Wangrin speaks softly, carries a big bat


Dave Winter

OPS is considered the most important offensive baseball statistic because it measures a player’s total offensive skill.

The sum of a player’s on-base percentage and his slugging percentage, it measures a player’s ability to reach base safely and to hit for power.

Baseball analyst Bill James writes that an OPS of .900 makes you a great offensive player.

Senior and unanimous all-district first-team second baseman Ben Wangrin led the Knight in OPS in 2017. His final OPS for the season: 1.088.

It’s but one indicator of how much Wangrin contributed to the Knights’ offense this season. In the history of Major League Baseball, only six players had a career OPS above 1.000. And only Babe Ruth (1.164) and Ted Williams (1.1155) ended their careers higher than Wangrin’s 1.088.

It’s an amazing accomplishment in a season full of them for a player who seldom demanded attention over his distinguished career.

“Ben is the definition of, ‘Be seen. Don’t be heard,’” childhood and high school teammate Tyler Page said.  “He came to practice every day ready to get better. He was definitely the most consistent player on our team, and I know he’ll do great in the years to come.”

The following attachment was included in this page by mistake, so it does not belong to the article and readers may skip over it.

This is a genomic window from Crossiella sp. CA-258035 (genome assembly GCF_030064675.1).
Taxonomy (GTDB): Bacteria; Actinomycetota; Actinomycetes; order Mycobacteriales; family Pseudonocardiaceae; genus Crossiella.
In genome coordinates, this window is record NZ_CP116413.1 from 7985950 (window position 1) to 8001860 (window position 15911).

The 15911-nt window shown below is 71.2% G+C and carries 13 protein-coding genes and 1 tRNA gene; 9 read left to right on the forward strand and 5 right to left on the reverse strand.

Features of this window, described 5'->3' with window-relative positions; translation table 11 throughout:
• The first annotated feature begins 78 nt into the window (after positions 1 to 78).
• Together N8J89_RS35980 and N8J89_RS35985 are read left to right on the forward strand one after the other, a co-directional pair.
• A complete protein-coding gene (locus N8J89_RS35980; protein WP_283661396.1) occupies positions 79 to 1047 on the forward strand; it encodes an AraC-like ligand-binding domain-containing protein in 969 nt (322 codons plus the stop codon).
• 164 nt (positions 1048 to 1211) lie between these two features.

In 2017, Wangrin led team in hits (32), singles (27), runs batted in (19), batting average (.457), on-base percentage (.545) and slugging percentage (.543). 

When asked to identify a proudest accomplishment, Wangrin said, “I am most proud of going undefeated in district, which was something that I have not been a part of during my three years of varsity.”   

In each of those three years, Wangrin was voted first team all-district. The Statesman named him the Centex Newcomer of the Year in 2015.

This baseball season, though, he was the veteran welcoming a large number of newcomers to a team that lost five starters and their top two pitchers from last year’s team.

“We had a lot of new faces,” Wangrin said, “and I was unsure about what we were gonna be like, but the new guys stepped up and performed. The season went by really fast and overall it was an awesome season even though it ended too quickly.”

In addition to being consistent and a hard worker, Wangrin will be remembered for a magical moment from the 2016 season.

His walkoff single with the bases loaded and two out in the bottom of the seventh inning not only broke a scoreless tie against Cedar Park, it won the series and made McCallum bi-district champions for the second year in a row.

Of the course of his McCallum career, Wangrin earned five varsity letters, three in baseball and two in football. He earned distinction off the field as a member of the National Honor Society, the Peer Assistance and Leadership program, or PALS, and the Key Club. He will play college baseball at Brookhaven College in Dallas next year.

Where Wangrin’s season OPS would rank among all-time career MLB OPS leaders

All time MLB rank Player Career OPS
1 Babe Ruth 1.1636
2 Ted Wiliams 1.1155
Ben Wangrin 1.088
3 Lou Gehrig 1.0798
4 Barry Bonds 1.0512
5 Hank Greenberg 1.0169
6 Rogers Hornsby 1.0103